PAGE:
I had become intrigued by the crime, especially by the courage of the victim, Marc Schiller, and Ed’s determination to get the “bad guys.”  Schiller’s survival of 30 days in captivity during which he was brutally tortured, and had every single penny of his substantial estate extorted, was a story that was too compelling to ignore.  My wheelhouse is fiction so I went to Ed and Marc and asked if they’d mind if I treated the story as fiction, hewing close enough to the real events to convey the true horror of what Marc endured and how Ed worked skillfully to solve the crime.

With resources like Marc and Ed, and a story of human will and courage, how could I go wrong?  Marc agreed to add another layer to the book by writing the Foreword and Ed wrote an Afterword.

 

 

 

Courage

 

 

 

What was your first reaction after hearing what happened to Mr. Schiller?

Astounded. Dumbstruck. Horrified. All of which grew into admiration and respect for the courage that Mr. Schiller displayed is surviving the ordeal, and for Mr. DuBois who was like a dog with a bone until the case was solved and the perpetrators brought to justice.

 

 

“Sometimes the wheels of justice grind slowly.” -Terry Waite

 

 

 

What was it like working with him?

Marc Schiller and Ed DuBois were very giving of their time and very open about their experiences. Without their cooperation Blood Moon would never have been written. I am in their debt.

Marc Schiller has written a first person account of his experience that readers can find at: Pain and Gain- The Untold True Story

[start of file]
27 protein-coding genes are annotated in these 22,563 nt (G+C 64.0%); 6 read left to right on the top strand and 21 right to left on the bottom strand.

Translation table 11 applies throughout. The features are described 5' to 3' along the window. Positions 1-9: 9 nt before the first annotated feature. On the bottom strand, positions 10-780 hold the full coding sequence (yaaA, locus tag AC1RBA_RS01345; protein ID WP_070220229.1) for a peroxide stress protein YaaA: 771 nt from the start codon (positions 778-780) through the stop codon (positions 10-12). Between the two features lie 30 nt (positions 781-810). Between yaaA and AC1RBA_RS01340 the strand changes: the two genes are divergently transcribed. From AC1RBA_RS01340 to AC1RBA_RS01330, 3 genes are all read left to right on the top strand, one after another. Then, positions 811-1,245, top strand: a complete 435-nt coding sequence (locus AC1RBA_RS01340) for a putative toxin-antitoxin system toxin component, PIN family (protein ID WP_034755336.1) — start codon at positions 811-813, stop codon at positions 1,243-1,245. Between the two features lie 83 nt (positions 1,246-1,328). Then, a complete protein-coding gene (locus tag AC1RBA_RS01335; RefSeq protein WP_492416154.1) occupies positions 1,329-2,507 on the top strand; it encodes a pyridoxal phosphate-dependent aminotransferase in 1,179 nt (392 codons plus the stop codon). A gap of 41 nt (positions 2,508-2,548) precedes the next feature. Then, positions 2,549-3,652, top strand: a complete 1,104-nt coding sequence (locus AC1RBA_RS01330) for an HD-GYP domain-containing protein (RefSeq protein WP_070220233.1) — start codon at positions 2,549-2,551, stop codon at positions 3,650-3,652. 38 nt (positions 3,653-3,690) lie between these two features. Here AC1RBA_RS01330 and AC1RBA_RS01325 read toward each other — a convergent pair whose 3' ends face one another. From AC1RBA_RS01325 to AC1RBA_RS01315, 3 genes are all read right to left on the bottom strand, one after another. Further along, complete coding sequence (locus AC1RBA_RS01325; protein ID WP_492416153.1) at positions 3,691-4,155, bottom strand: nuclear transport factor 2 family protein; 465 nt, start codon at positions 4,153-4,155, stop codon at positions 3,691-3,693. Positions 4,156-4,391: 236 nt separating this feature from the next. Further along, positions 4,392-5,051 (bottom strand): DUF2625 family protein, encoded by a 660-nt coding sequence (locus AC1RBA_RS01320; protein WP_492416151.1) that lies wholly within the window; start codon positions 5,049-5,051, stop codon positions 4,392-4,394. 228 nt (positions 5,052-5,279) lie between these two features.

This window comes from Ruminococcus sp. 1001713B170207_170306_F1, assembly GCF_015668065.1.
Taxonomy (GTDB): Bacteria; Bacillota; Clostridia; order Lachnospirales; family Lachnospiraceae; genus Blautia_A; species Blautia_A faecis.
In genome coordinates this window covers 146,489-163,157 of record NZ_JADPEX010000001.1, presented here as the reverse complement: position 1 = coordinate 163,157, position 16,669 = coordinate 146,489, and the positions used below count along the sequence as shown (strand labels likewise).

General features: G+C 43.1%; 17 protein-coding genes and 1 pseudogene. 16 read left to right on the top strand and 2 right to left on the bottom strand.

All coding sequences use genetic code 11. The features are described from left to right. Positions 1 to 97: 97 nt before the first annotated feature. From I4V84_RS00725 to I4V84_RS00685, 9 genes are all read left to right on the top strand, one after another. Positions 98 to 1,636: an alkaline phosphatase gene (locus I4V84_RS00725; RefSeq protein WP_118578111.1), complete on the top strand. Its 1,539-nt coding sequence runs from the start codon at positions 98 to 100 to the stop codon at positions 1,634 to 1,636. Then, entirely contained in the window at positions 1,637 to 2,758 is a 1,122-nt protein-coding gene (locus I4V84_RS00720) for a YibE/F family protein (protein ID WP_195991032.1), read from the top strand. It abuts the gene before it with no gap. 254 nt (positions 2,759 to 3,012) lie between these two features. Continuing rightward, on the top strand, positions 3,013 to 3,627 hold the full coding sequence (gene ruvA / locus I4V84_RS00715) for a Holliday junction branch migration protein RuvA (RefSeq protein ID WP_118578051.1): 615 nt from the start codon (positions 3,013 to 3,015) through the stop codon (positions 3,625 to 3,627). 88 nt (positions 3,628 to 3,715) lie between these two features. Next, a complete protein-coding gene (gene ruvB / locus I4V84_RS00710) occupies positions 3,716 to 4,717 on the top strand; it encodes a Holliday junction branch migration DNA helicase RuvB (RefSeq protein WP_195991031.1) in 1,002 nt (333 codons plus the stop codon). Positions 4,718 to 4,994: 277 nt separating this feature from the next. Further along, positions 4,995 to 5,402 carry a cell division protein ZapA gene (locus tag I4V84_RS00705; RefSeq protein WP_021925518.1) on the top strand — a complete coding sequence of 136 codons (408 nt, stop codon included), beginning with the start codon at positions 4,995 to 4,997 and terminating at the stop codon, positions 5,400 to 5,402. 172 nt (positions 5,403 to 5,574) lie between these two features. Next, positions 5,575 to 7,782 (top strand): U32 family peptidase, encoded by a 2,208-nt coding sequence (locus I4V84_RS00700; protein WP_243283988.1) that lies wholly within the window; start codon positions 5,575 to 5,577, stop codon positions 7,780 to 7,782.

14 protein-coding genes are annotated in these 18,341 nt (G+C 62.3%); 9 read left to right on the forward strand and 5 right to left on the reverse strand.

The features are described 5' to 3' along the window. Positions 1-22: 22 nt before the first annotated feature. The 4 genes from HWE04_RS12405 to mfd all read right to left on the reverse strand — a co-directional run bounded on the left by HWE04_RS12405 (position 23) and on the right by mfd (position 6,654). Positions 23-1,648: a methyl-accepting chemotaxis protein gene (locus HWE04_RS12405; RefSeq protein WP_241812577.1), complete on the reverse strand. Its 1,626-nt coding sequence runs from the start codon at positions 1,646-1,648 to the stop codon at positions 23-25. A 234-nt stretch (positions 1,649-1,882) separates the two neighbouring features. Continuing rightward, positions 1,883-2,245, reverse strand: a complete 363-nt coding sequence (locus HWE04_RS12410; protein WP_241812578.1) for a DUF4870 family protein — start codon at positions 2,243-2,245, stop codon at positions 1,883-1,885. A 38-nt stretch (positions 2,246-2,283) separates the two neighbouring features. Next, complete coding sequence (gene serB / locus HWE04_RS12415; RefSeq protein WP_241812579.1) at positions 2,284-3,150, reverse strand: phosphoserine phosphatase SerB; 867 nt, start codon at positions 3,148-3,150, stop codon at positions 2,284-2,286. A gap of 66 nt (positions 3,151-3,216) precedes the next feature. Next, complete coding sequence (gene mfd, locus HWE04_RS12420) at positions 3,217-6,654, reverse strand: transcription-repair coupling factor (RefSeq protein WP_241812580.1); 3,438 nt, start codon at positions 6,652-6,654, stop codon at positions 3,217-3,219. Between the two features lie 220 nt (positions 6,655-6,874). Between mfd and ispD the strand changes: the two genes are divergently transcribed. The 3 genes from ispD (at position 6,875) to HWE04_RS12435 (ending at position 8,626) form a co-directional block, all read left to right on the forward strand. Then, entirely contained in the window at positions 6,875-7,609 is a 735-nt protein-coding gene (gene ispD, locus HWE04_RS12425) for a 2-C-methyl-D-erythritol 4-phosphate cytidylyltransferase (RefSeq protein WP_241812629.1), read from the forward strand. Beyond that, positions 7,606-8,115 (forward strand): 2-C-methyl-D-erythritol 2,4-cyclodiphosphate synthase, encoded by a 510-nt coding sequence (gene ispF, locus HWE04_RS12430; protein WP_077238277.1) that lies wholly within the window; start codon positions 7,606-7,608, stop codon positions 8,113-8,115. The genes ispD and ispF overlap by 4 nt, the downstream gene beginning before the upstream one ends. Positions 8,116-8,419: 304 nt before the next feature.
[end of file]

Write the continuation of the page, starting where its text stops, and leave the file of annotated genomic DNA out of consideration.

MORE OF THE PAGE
What was different writing this book compared to your other novel?

The books are different genres, Evil Town being a political thriller.  Other than that, there really wasn’t much of a difference in the writing or the creative process.

For Blood Moon, I worked with a story line that had some markers for me to follow since I was inspired by a true-to- life crime.  I also had some traits I could instill in the main characters by studying the ways Marc and Ed dealt with their challenges.  Developing the characters of the antagonists was a little different since I don’t think like a psychopath.  Putting myself in the shoes of Dario Pedrajo and his cohorts was disturbing.  But by playing them off against the courage and actions of Suarez and Stevens, and having the antagonists react in the extreme opposite of civilized, empathetic human beings, I think these characters are believable as multi-dimensional human beings, if very evil human beings.

For Evil Town, I mined my 30-plus years in politics to add dimension, reality and, hopefully, to create a compelling story that takes a look behind the curtain at how Washington and the political system work.  My experience provided me with markers along the way much in the same way as did those I followed in writing Blood Moon, thereby allowing me to create believable scenarios and characters.  A former member of Congress, Jim Lightfoot put it this way in his review of Evil Town:  “For those of us who have been there and lived the political life it is easy to attach the names of people we know and/or have known to David’s characters. I think you will find that part of the fun when you read his book.  Perhaps you will also pick up a little understanding of the high stakes poker is played with your life and income by thousands of faceless bureaucrats and unscrupulous politicians whose only goal in life is re-election.” 

 

 

 

Writer

 

 

 

Is there a certain theme employed in Blood Moon?

If you’re referring to a “message” or “takeaway” that I intentionally incorporated into the novel, then “no.” I had a compelling story to tell and I told it.

That said, Blood Moon – simply in its telling — is an account of good versus evil. There is evil in this world; evil that most of us will never have to deal with and cannot possibly imagine. There are also people like Marc and Ed (as represented by Recidio Suarez and Nolan Stevens, respectively, in the novel) who are courageous enough and good enough to stand against it and defeat it.